It is possible to legally and ethically use email and texting with clients who wish for you to use it. For clients who have jumped the email and texting hurdle with you, you could potentially use Square’s Appointments and Invoicing services. However, this is unlikely to be useful for most clinicians.

PCT Logo We strongly urge all readers to take seriously the processes and nuances behind using email and texting with clients. We have a free article on the subject: Clients Have the Right to Receive Unencrypted Emails Under HIPAA. However, the nuances are enough that we urge you to spend more time considering them than reading a single article. The subject is covered in-depth in the Level I session of our Digital Confidentiality course series →

It is also touched on in the Level 101 session of that series, which is a free ceu offering for subscribers to our (also free) newsletter. Click here for information about subscribing and getting the free ceus as well as forms your can use with clients for the email and texting process. →

Invoicing and appointment scheduling are, for most of us, a basic part of practice management. In other words, most of the time it isn’t useful to have an invoicing or appointment service that you can only use with select clients and only after you’ve gone through a kind of due diligence process with each one of them.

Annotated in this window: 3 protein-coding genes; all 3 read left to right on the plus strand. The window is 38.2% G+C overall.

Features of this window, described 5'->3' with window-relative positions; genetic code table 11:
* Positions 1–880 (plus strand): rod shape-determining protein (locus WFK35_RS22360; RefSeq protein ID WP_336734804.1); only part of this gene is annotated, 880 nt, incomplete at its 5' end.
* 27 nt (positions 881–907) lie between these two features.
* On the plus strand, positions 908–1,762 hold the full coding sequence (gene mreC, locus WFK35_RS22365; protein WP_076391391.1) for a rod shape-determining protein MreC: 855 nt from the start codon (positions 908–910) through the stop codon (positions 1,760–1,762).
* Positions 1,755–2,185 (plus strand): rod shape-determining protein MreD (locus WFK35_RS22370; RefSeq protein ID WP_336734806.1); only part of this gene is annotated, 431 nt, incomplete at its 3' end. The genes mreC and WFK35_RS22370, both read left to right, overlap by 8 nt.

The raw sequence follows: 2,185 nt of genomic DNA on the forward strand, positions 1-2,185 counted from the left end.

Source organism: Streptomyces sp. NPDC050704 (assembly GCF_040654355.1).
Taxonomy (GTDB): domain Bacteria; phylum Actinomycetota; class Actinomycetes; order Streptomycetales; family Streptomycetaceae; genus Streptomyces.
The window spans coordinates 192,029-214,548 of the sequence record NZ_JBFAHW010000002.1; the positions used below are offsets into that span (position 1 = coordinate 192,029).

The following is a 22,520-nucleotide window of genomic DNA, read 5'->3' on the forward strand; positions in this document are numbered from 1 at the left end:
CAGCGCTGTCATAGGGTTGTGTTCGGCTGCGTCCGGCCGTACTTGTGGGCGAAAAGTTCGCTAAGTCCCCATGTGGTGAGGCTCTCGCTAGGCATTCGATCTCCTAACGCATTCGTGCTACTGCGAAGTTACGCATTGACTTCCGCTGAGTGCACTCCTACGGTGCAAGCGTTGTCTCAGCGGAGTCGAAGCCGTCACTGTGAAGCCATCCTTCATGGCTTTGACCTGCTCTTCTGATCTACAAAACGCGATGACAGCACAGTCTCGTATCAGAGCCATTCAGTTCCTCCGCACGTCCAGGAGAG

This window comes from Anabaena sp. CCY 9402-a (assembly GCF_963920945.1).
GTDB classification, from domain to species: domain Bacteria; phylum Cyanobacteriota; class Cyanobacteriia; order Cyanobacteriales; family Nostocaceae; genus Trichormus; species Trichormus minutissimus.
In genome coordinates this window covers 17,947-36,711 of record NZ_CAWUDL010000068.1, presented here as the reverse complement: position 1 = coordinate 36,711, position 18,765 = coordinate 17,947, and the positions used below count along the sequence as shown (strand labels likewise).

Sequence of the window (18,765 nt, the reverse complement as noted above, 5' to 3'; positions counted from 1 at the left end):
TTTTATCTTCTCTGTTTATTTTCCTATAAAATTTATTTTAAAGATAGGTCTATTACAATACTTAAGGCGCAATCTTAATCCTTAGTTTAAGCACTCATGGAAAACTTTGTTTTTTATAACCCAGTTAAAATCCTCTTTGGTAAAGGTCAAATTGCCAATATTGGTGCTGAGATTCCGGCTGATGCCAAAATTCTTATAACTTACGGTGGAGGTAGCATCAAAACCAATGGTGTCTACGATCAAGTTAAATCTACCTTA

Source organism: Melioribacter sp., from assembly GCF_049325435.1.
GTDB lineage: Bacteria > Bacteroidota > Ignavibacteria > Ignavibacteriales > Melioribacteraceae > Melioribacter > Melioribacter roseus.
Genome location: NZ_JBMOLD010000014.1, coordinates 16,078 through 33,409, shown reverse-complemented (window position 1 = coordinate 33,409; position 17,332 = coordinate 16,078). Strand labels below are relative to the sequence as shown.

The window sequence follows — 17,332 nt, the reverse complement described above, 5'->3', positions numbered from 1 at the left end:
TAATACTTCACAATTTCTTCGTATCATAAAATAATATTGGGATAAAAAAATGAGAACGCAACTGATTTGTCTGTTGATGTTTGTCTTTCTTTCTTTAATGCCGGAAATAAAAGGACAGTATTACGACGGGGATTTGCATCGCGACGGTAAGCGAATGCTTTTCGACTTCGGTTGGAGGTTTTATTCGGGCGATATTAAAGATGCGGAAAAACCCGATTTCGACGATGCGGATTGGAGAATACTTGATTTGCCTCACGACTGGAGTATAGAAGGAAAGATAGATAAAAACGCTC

Generally, basic practices management services are ones we want to use with all clients or with no clients. And if you are looking for ways to get around legal-ethical issues in order to use these services with all your clients, there is a real risk that you could end up violating law, practicing unethically, or even putting a client in harm’s way.

What’s more, some licensing boards and state legislatures ban email and texting altogether. For therapists in those jurisdictions, Square’s Invoicing and Appointments services are rendered totally useless by the information disclosed in those emails and texts.

Concerns Besides HIPAA

Stone HippoBy offering a BAA, Square has allayed any lingering concerns about our HIPAA compliance when we use their basic credit card charging service. Technically, this was probably unnecessary. It is good when a company meets us halfway to address our needs, however, even if they don’t technically have to.

In our opinion, though, HIPAA compliance has always been less of a concern than the simple risk of clients suffering harm when they use a credit card to pay for our services.

Imagine this:

A client runs her card with us for services, but we advise her not to allow Square to send her an email receipt. So she skips the receipt step and no email is sent. This client has an abuser in the house who reads her credit card statements without her knowledge (perhaps he logs in to her online banking, perhaps he intercepts mail, or perhaps he has another method.) After seeing that she charged counseling services to her card, the abuser enacts revenge.